by Terence Baker | April 01, 2006

David Goretski

Tracking attendees allows organizers to tweak traffic patterns and booth locations.

David Goretski is CEO and president of Boston-based nTAG Interactive ( Begun in 2002, nTAG develops and rents out high-tech name badges that facilitate networking and streamline event management.

What uses does the nTAG have? Apart from networking, communication, educational and day-to-day planning capabilities, it allows both attendees and show organizers to see what is happening during an event and to effortlessly collect information so as to improve the show in following years. Tracking attendees allows organizers to tweak show-floor traffic patterns and booth locations. The stored information even can help with future sales pitches. We refer to this technology as “customer-relationship management to go.” Tags can transmit information the attendee has previously given to the organizers for example, “I’m a Red Sox fan.”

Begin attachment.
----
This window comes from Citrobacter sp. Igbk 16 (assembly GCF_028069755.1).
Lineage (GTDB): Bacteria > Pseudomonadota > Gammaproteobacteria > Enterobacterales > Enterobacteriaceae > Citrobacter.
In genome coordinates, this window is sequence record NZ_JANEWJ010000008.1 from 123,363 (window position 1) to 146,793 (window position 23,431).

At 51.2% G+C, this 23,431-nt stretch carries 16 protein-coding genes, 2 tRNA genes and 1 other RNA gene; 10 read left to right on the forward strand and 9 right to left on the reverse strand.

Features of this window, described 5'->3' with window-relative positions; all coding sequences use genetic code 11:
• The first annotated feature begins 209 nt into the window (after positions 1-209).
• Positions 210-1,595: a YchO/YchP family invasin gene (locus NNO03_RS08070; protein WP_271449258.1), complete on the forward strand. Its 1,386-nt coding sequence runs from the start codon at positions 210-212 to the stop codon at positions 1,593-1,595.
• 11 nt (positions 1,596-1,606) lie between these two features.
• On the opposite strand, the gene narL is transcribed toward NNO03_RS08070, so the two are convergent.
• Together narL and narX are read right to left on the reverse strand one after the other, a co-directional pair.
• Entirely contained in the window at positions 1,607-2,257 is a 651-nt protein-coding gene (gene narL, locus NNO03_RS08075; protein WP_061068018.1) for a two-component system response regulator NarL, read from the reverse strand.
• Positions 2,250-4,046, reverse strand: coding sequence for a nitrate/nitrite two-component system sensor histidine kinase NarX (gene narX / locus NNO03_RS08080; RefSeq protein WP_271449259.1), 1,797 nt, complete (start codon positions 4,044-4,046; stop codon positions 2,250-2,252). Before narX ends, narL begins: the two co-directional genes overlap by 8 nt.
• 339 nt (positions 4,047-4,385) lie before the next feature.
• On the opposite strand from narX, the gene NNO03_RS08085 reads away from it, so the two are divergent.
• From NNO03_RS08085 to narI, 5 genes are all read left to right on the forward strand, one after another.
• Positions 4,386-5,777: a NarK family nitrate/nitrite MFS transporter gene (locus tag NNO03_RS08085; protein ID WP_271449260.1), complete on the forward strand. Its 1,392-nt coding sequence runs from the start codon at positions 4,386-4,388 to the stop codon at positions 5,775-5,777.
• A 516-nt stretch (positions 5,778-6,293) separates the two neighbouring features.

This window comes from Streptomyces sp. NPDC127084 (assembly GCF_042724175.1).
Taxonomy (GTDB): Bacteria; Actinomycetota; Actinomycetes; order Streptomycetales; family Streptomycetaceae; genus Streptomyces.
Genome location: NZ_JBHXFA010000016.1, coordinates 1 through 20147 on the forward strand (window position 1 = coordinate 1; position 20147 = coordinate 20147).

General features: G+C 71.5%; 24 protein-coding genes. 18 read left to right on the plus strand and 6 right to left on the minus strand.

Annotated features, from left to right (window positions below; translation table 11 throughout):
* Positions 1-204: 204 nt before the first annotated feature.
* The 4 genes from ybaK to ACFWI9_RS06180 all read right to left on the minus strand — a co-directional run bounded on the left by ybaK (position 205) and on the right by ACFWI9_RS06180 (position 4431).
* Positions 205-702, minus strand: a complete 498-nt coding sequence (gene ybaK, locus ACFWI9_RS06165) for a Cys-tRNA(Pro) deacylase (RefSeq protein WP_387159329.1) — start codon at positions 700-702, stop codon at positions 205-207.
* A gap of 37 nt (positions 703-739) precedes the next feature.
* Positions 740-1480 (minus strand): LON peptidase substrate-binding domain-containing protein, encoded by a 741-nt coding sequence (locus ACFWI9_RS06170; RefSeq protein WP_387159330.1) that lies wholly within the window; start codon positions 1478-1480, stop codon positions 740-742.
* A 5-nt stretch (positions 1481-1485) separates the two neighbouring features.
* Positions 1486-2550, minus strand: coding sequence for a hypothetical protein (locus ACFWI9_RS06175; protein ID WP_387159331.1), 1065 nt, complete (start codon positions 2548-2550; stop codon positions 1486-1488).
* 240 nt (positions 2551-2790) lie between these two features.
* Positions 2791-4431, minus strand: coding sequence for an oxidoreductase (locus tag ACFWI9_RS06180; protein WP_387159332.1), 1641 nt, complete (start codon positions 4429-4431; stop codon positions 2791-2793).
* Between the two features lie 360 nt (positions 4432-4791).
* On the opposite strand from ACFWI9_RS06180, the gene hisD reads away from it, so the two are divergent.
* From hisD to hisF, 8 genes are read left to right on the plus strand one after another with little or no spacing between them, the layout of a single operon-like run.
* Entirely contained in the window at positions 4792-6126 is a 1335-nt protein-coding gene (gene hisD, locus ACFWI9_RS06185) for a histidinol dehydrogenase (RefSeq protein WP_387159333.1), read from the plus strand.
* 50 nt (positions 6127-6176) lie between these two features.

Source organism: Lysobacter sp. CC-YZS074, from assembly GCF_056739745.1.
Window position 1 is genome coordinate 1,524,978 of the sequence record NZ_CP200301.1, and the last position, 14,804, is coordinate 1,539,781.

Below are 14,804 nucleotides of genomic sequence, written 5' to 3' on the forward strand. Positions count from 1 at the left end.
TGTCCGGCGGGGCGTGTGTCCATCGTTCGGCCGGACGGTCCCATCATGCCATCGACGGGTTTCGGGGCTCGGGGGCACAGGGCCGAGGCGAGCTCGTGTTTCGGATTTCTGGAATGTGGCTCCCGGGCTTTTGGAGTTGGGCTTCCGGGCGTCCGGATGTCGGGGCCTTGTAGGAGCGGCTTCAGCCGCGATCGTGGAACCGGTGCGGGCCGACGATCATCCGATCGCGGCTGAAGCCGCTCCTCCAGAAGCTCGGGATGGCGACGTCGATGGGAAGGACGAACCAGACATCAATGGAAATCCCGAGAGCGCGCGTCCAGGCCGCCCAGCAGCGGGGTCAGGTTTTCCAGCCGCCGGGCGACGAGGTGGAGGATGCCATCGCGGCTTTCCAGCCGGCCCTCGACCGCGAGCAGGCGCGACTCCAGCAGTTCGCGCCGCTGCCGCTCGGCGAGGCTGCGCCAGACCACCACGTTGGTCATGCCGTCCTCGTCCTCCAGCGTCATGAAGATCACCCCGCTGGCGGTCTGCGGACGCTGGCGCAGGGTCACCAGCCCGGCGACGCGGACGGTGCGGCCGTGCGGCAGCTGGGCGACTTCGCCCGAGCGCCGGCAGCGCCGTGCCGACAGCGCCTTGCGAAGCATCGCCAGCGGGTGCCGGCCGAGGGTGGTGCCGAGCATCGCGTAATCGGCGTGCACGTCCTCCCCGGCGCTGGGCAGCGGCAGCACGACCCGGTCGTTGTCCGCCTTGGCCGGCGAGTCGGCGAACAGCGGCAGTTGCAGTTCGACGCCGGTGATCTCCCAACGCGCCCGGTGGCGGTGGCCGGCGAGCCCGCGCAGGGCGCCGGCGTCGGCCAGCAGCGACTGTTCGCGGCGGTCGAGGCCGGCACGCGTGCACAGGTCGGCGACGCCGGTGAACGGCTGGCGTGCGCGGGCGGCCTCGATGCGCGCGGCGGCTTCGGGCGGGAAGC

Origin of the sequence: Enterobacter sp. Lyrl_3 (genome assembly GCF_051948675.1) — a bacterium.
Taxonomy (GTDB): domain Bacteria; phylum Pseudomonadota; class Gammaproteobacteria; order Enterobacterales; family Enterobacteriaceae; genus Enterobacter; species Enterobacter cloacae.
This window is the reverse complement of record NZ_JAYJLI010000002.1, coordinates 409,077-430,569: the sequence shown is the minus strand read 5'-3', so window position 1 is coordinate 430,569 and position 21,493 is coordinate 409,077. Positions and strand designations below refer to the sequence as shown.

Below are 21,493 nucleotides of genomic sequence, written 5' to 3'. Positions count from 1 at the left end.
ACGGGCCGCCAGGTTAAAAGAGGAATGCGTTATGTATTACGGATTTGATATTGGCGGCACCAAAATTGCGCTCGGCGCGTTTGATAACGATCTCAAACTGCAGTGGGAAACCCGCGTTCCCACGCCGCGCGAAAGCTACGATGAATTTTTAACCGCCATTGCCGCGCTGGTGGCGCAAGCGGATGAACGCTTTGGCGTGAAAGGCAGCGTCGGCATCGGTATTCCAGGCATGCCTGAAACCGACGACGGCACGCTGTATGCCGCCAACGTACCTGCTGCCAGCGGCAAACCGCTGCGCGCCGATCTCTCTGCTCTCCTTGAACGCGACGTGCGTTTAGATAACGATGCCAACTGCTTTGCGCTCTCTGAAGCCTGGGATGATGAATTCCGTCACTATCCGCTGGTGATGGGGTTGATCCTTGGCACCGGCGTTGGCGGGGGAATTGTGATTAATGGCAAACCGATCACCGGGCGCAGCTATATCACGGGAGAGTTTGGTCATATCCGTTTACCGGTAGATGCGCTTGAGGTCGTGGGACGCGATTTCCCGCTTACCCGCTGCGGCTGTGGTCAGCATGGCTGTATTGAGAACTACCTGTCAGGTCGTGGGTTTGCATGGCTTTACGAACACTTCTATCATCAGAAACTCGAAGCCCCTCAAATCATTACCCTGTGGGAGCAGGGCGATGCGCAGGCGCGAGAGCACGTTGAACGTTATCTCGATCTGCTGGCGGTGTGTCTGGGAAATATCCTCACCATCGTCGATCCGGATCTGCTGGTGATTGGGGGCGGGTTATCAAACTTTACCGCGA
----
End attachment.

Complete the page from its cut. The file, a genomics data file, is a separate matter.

What is your professional background? I was the entrepreneur-in-residence at a venture capital firm before joining nTAG last September. My background has been in startups in technology companies, so coming to nTAG was a natural progression for me.

Do you live in Boston? I spend some time there, but when the current school year is over, we plan on moving up full time to Boston. “We” is my wife and our three children, ages two, five and seven. Our fourth child is due this month. I spend my spare time serving as a chauffeur, a midget football-league coach and an organizer of children’s tea parties.